Ryan O'Reilly had a breakout season for the Avalanche last season, scoring 55 points after producing 26 in each of his first two seasons.
With his sudden offensive output and steady ability to shut down opponent's top lines, O'Reilly has become a huge fan favorite in Colorado.
The question that has been running all over the Twitter-verse ever since the Stanley Cup Finals have ended is: "Why haven't the Avalanche signed Ryan O'Reilly yet?"
Well, initially the answer was pretty simple—the Avalanche started making signings of guys like Cody McLeod, Milan Hejduk and David Jones.
These guys were all unrestricted free agents that the Avalanche wanted to take care of before July 1st came around.
Now that everybody else has been signed, fans still want to know...what is taking so long on O'Reilly?
Obviously the team wants him back, otherwise he wouldn't have been given a qualifying offer—similar to Peter Mueller and Kevin Porter. The issue that the Avalanche face comes with determining his value.
It's easy for us to say, "Look at the year O'Reilly had! He's the best player on the team, you need to lock him up for five years and pay that man!"
But look at it from Greg Sherman's perspective:
Yes, O'Reilly had a great season for the Avalanche this year, leading the team in scoring and assists while still providing solid defense, but this was a far different year than any of the ones before.
Obviously he's earned a raise, but you don't want to just throw money at a guy who only showed this kind of offensive production one of the three years he's been in the league. You also don't want to commit to a long period of paying a guy who hasn't yet shown that's what he will consistently do.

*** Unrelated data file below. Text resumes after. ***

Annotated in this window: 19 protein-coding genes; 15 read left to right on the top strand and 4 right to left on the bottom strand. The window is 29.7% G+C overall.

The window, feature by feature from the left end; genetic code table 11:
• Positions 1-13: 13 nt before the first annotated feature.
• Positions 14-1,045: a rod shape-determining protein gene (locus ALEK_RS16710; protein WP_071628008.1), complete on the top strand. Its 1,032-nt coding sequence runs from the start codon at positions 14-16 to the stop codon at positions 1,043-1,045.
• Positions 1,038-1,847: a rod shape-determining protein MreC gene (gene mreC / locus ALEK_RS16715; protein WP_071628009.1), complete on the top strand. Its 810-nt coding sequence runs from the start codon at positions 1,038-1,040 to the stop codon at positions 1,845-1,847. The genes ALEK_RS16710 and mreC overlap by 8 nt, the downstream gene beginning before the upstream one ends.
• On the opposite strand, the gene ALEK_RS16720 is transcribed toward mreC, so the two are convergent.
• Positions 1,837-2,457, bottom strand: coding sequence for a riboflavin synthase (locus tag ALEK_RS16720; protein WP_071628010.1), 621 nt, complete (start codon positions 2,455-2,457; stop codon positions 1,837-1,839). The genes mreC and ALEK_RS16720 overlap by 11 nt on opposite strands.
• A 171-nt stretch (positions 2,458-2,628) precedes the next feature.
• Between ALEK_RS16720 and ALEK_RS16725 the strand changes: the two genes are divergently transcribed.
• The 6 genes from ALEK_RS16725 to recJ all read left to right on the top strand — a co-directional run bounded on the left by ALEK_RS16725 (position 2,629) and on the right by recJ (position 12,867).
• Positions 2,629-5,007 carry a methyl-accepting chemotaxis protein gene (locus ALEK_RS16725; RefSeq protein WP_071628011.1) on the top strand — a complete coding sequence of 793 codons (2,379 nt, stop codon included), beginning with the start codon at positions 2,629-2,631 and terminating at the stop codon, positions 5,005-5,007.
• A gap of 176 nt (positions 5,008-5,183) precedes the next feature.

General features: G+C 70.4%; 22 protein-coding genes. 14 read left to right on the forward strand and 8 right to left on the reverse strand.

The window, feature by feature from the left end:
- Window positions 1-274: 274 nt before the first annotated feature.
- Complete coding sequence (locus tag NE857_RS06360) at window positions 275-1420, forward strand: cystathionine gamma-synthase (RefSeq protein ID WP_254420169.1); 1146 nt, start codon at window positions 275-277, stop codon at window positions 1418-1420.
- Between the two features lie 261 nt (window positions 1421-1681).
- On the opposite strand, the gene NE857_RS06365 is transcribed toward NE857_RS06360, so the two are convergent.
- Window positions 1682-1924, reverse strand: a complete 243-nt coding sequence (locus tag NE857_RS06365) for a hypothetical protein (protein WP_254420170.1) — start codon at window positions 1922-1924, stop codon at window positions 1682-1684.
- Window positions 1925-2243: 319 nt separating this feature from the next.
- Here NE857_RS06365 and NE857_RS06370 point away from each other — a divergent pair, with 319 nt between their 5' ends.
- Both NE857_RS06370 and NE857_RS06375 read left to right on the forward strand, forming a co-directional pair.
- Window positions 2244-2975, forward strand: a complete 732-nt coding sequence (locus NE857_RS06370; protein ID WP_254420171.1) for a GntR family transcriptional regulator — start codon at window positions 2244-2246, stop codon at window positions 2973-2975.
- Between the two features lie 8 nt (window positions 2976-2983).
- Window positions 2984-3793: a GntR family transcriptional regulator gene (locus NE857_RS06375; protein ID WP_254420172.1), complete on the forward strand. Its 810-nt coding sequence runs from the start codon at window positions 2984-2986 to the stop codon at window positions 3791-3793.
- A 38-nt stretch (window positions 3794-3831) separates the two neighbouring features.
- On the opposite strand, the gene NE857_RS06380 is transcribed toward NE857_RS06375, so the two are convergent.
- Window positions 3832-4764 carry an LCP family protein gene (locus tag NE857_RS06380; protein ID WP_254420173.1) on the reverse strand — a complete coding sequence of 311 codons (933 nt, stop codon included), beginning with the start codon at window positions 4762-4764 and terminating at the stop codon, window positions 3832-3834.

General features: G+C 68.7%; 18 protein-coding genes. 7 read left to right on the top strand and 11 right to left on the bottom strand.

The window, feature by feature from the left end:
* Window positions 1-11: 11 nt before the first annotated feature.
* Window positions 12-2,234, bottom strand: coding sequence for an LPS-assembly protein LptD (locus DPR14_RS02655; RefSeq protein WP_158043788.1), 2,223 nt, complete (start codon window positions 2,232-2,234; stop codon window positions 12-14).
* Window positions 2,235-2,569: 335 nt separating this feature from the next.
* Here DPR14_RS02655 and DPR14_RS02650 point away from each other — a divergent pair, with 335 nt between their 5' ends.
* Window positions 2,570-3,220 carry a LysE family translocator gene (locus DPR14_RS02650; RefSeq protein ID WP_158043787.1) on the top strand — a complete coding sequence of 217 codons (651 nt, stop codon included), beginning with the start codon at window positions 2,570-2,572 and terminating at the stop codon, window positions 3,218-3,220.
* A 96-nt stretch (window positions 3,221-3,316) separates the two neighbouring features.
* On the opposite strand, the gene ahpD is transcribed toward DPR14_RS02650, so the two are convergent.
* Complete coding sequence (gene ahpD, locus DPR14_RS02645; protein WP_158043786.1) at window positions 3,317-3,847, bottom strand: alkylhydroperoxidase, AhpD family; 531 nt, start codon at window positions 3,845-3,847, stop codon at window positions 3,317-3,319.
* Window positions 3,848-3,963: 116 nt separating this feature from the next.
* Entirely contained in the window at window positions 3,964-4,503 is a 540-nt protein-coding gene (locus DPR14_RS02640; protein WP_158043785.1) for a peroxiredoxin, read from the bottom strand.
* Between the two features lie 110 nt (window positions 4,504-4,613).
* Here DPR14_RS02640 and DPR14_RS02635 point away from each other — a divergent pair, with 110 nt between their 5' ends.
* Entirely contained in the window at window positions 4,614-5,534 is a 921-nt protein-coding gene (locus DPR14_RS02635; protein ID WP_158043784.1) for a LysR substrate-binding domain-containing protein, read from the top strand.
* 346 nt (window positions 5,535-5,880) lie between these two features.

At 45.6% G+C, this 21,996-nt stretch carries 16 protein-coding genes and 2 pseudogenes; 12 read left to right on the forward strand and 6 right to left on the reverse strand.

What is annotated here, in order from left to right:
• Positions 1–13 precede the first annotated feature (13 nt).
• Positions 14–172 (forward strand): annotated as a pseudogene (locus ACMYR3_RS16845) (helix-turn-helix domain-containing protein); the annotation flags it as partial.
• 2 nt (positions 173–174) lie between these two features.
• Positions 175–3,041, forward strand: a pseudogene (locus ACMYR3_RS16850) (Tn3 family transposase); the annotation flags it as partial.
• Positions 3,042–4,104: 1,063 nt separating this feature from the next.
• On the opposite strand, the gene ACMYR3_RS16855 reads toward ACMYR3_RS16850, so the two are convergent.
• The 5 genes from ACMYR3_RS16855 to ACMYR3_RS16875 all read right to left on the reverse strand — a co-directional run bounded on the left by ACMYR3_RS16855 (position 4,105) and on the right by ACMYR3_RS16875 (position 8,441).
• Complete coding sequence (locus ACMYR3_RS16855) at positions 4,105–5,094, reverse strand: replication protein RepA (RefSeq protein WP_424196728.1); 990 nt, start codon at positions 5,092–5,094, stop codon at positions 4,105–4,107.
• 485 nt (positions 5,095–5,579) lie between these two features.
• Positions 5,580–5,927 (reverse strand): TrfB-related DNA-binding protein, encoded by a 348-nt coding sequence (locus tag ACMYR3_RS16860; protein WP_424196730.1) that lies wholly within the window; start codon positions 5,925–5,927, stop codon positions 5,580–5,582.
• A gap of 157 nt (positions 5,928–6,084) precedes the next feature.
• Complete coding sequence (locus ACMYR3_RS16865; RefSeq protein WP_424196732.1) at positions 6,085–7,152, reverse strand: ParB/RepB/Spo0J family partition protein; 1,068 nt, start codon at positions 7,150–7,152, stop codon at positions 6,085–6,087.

So saying that O'Reilly should get five years and up to $5 million a year isn't really big picture thinking with this, and Greg Sherman is a big picture guy.
O'Reilly will see a bump in money, but it won't be huge. As far as years go, Sherman will want to give O'Reilly the same kind of years that Matt Duchene and Jamie McGinn received.
Both players have two years to go out and prove that they deserve the bigger money with the longer term, and the same is likely to happen for O'Reilly.
The team wants him to play hard for the next two seasons and prove that his performance this year is the type of thing that the team can expect from him year in and year out.
The team will also want to guarantee that O'Reilly will still be a restricted free agent when his next contract ends so that they will continue to retain the same bargaining power with him that they currently have.
When he has established these things, then you can expect the big years and big money contract.
So my prediction is that Ryan O'Reilly's contract will be a two or three year one, in which he will be making about $3 million a year for his salary cap hit.